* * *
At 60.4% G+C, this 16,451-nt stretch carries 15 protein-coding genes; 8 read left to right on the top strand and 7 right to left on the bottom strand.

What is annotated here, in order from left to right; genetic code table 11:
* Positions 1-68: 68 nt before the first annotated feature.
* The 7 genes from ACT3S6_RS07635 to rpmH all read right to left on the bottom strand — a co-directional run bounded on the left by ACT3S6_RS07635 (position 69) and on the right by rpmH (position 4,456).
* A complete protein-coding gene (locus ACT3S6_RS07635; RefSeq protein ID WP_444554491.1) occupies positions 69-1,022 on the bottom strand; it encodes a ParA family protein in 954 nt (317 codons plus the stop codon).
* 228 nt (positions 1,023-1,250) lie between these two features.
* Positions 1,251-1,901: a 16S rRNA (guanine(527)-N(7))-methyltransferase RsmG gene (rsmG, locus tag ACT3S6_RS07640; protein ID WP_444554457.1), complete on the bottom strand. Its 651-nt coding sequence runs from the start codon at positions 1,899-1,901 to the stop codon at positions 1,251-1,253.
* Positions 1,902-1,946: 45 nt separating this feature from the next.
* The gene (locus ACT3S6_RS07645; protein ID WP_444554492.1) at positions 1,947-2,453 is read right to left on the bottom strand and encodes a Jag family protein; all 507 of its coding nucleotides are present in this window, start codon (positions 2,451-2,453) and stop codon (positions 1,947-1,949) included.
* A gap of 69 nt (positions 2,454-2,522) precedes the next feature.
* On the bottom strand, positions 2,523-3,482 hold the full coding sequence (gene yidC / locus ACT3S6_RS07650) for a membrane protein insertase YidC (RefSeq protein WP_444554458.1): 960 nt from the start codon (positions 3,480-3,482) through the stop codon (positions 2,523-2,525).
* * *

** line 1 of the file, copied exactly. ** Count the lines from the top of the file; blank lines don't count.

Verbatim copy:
At 60.4% G+C, this 16,451-nt stretch carries 15 protein-coding genes; 8 read left to right on the top strand and 7 right to left on the bottom strand.